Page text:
Hinshaw says government knew since mid-August hospital demand would rise without provincial intervention

In a long address to her medical colleagues Monday night, Alberta's top doctor was candid in laying out what decision makers knew and when.

She said the lifting of virtually all public health restrictions on July 1 was based on a belief that while cases may rise, the severe outcomes would remain low.

"Within a couple of weeks [. . .] we weren't seeing the decoupling we expected,” said Dr. Hinshaw.

“I deeply regret how that has played out. I do continue to do my best every day to provide my advice to the proxy decision makers for my patients, who are the elected officials.”

But as the situation worsened, the government dug in, and stuck to their story that the pandemic was in the past.

As the COVID-19 count climbed in the weeks following Stampede, the story unraveled somewhat.

"By kind of mid-to-late August, we realized this is a significant problem," Hinshaw said. "We (know that we) need to pull back and we're still in that process (now).”

Since then, the province reintroduced a mask requirement for indoor spaces and has halted liquor sales after 10 p.m. with some exceptions.

Former Chief Medical Officer of Health Dr. James Talbot said he wouldn't criticize Hinshaw's performance because he doesn't know what advice she's offered. He said the inaction by the province was especially frustrating as the health care system teeters between crisis and "melt down".

"We were requesting that the (hospitalization) modelling be released. The media was requesting it. There was excuse after excuse (from the province),"Talbot said. "Now we know that the reason they didn't release it was, they knew that it wouldn't be evidence for inaction being a good course."

"We squandered four weeks when we could have been doing something about it. That's the bottom line."

He said across Canada, there needs to be more independence and job security for the role of top doctor if the public is to have trust that their safety is being put first.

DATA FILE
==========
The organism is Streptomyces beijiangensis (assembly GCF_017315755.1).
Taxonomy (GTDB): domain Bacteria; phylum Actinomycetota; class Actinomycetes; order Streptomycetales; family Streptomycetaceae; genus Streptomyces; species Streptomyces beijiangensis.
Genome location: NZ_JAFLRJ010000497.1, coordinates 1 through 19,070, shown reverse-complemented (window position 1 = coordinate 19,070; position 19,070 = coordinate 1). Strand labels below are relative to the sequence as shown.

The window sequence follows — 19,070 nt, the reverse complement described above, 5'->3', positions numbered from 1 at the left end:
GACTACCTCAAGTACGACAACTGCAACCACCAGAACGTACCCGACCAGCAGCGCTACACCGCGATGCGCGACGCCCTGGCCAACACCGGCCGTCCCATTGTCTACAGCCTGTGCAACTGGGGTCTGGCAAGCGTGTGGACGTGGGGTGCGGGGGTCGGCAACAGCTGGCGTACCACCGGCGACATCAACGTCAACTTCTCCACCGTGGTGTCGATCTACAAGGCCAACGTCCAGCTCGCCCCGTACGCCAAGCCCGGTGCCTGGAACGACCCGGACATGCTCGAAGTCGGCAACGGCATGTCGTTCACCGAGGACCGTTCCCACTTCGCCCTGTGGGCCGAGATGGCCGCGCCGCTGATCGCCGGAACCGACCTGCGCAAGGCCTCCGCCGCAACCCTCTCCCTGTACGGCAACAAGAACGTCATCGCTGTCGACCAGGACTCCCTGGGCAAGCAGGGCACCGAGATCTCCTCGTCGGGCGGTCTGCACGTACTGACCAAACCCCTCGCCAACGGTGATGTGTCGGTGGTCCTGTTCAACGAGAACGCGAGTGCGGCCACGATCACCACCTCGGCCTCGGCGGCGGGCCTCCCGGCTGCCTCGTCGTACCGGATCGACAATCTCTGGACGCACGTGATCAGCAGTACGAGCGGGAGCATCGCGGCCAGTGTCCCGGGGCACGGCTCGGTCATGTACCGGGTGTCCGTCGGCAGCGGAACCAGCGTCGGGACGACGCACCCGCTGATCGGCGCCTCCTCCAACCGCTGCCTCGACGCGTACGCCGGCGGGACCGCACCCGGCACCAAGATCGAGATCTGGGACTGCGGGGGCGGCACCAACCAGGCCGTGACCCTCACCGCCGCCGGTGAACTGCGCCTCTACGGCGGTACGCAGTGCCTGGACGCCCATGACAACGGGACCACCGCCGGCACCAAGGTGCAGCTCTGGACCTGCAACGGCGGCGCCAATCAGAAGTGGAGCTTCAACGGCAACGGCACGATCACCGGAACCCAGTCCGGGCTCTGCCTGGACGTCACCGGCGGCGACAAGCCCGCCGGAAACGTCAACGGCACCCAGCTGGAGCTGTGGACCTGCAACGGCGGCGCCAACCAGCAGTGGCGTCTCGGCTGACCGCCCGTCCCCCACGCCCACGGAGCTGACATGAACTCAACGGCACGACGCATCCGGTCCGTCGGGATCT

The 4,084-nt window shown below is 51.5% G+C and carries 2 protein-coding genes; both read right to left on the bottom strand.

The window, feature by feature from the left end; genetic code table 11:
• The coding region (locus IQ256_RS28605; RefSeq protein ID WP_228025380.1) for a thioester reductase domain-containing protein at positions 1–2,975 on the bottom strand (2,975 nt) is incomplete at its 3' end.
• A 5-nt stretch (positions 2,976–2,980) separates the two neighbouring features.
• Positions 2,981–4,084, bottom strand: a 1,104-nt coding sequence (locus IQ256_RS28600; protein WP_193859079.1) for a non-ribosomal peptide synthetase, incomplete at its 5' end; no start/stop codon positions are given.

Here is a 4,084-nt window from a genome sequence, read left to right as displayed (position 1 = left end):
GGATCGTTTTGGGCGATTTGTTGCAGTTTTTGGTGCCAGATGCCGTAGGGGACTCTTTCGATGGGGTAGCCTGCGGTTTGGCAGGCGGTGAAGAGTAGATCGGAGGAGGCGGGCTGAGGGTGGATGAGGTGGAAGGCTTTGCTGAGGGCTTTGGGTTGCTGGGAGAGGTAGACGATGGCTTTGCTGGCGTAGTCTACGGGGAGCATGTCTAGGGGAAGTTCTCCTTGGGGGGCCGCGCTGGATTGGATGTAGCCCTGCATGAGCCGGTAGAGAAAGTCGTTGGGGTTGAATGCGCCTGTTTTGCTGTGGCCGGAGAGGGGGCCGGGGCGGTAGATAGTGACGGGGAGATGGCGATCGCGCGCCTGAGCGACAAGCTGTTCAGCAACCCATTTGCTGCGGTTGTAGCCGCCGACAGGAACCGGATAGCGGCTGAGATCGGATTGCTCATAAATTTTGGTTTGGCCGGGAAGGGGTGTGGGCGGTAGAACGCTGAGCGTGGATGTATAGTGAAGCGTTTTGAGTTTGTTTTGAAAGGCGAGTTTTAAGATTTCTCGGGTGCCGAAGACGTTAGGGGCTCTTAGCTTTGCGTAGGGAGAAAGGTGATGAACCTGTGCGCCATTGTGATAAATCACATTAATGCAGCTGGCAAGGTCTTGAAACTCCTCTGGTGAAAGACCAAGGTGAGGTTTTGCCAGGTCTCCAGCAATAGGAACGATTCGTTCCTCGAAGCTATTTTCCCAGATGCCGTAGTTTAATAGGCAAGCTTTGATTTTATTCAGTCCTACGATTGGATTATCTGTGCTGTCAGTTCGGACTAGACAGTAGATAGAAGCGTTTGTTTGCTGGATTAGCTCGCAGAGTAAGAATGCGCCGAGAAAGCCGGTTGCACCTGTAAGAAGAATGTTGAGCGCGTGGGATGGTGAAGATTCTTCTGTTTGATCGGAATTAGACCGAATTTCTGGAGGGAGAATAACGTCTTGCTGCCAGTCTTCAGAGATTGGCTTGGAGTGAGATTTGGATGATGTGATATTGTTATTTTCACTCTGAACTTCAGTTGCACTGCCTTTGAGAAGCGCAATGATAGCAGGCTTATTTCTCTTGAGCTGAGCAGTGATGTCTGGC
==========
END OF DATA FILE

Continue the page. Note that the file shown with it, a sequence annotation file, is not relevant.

"The degree of independence and freedom from arbitrary dismissal that we would like to give them - just to have in the future - so that we don't end up with this confusion about doing what's right for the people versus what's right for government,” Talbot said.

"We've seen unfortunately, the government in power, paying attention to a small minded, vocal minority, to the extent that right now the 70 per cent of us who've had two doses of vaccine are really being held hostage by the 30 per cent, who haven't," said Talbot.

MRU political commentator Duane Bratt said for months any expert questioning the government's approach to the pandemic has been publicly attacked by the premier's staffers.

"(Premier Kenney's chief of issues management) Matt Wolf said "the pandemic is over: Deal with it.' Well, the pandemic is not over," said Bratt. "People are dying, more people are going to die.”

"It's the same mistake over and over again," he added, "with attacks on anybody who has questioned their judgment."

"That would be the question asked Shandro. Or Kenney. How many people have to die so that you can keep your party together?” asked Bratt.

Dr. Talbot said the coming weeks will extract a heavy price, particularly from unvaccinated adults, as hospital resources grow thinner by the day.

"COVID is at 1500 cases a day and rising, you can expect to get infected, maybe two weeks from now, maybe four weeks from now, when you get infected," Talbot said.

"If you have serious consequences, and if you need a hospital bed," he added, "you may not get a hospital bed."